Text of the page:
by Chris Hatch
Never judge a book by its cover, they say. Well, Isle Of Ailynn by Mappe Of is a record that wears its rich, mythical heart proudly on its sleeve. The latest offering from the Toronto-native (Tom Meikle) is a dense, fantastical voyage into a world summoned out of thin air and packed full of life. One glance at the track list conjures up the high-fantasy of Tolkien – Kintail, Thessalon, and Unkno trip off the tongue like long-forgotten lands. Couple this with artwork by Quinn Henderson for each individual track, and – before the needle has even dropped – you have a pretty fair sense of what to expect.
Musically, Isle Of Ailynn borrows from a range of influences as wide as its imaginary valleys – mixing the feudal chamber pop of Joanna Newsom’s Ys with some of the pomp of Want-era Rufus Wainwright, it’s a record of grandiose lyrics, which are matched by its fittingly other-worldly instrumentation. And while Meikle’s subject matter is undoubtedly large-scale, it’s the smaller, more intimate moments that have the most impact – Thessalon’s beautiful, winding folk is reminiscent of the gentler side of Midlake’s The Trials Of Van Occupanther, while the Bon Iver-like double-tracked, auto-tuned vocals that dot the album throughout add a human element to his yearning, fictional stories.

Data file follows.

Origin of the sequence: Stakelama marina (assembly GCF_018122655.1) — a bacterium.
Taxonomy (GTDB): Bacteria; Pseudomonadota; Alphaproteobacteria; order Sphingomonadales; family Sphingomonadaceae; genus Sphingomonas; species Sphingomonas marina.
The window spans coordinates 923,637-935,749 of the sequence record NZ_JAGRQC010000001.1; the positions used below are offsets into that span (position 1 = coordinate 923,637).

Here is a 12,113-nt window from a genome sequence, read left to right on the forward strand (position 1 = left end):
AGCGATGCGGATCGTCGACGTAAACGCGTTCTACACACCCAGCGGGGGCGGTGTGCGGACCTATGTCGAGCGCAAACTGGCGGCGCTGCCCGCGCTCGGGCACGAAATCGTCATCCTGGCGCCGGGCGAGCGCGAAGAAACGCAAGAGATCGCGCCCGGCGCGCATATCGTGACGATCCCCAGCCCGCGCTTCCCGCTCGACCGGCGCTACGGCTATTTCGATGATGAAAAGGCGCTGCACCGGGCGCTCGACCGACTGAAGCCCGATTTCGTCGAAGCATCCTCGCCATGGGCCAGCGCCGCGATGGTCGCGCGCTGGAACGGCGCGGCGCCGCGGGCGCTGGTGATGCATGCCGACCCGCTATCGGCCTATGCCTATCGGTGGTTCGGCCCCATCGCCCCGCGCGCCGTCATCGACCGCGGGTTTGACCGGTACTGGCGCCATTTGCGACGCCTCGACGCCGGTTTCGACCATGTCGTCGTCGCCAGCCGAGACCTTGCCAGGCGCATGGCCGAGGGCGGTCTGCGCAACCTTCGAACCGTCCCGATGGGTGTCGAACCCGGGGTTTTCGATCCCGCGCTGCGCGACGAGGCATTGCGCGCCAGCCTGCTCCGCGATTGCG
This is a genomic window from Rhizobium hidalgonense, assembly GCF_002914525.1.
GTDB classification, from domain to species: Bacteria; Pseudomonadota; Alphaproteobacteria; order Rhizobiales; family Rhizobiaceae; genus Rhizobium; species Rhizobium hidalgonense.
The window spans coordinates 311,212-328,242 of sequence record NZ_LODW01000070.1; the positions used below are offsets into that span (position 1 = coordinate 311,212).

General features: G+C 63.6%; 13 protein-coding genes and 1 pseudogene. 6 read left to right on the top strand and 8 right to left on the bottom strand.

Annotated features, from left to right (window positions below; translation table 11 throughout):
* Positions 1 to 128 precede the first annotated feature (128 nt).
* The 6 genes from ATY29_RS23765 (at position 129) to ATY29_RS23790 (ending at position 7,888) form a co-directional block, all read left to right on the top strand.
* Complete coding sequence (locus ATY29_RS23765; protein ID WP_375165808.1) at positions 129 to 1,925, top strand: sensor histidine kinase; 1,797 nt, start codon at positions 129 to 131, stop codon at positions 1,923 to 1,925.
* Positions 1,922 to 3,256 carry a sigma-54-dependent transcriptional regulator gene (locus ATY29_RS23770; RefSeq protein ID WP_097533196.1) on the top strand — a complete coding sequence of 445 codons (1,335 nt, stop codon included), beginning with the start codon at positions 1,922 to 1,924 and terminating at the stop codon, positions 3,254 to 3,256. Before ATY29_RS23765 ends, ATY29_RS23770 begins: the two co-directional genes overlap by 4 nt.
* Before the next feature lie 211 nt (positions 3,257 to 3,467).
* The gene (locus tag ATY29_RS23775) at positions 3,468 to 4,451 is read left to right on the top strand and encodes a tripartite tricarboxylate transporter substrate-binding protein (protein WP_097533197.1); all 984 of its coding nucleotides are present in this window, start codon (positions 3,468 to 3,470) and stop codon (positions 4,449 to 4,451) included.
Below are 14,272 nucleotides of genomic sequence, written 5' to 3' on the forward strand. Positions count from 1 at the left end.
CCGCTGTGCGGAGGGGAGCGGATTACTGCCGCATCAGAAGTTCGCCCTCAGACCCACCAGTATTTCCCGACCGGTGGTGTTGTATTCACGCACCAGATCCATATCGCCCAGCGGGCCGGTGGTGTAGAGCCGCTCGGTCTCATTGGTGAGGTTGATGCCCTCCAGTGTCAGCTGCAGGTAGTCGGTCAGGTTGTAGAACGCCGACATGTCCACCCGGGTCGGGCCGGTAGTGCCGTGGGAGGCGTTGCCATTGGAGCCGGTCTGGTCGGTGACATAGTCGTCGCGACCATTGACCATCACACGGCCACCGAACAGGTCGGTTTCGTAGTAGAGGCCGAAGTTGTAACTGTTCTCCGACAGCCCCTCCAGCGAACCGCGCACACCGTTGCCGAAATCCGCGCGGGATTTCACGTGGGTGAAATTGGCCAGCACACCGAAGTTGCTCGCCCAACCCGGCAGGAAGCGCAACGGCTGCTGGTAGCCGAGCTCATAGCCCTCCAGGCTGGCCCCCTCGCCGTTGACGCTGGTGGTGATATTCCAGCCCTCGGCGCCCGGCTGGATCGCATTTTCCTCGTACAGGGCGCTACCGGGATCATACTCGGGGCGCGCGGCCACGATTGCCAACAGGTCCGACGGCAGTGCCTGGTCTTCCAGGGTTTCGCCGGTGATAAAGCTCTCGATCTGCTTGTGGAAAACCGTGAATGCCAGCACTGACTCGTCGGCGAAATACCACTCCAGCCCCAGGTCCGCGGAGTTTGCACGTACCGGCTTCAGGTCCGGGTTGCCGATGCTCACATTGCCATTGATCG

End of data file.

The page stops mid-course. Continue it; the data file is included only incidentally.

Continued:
Recorded at The Tragically Hip’s Bathouse Studio in Ontario, the production on the record is as important a feature as the lyrics and songs themselves. Ethereal synth swells and alien drones add a texture that brings to life Meikle’s imaginary lands, while shuffling drums, acoustic guitars, and playful flute trills add a natural, earthly sound to the record. There’s a sparkling, glossy sheen throughout, and when Meikle really let’s rip the songs have a big-budget, cinematic feel that complements the smaller moments perfectly.
The Isle Of Ailynn’s world is one that needs to be dove into head first. The album sits in between the bygone simplicity of Fleet Foxes’ debut and the modern, prog-lite of Mew at their best, and It’s mix of classical arrangements, operatic fantasy, and traditional folk mesh together nicely on album closer Faesulae. At times, the record gets bogged down in its own make-believe world, and it would be interesting to hear Meikle strip things back a little and maybe reveal more of himself in his lyrics – there is, however, something endearing about his eagerness to fully immerse himself in these ancient, archaic lands, and for brief, hazy spells you’ll find yourself floating away there with him.
Secret Meeting score: 76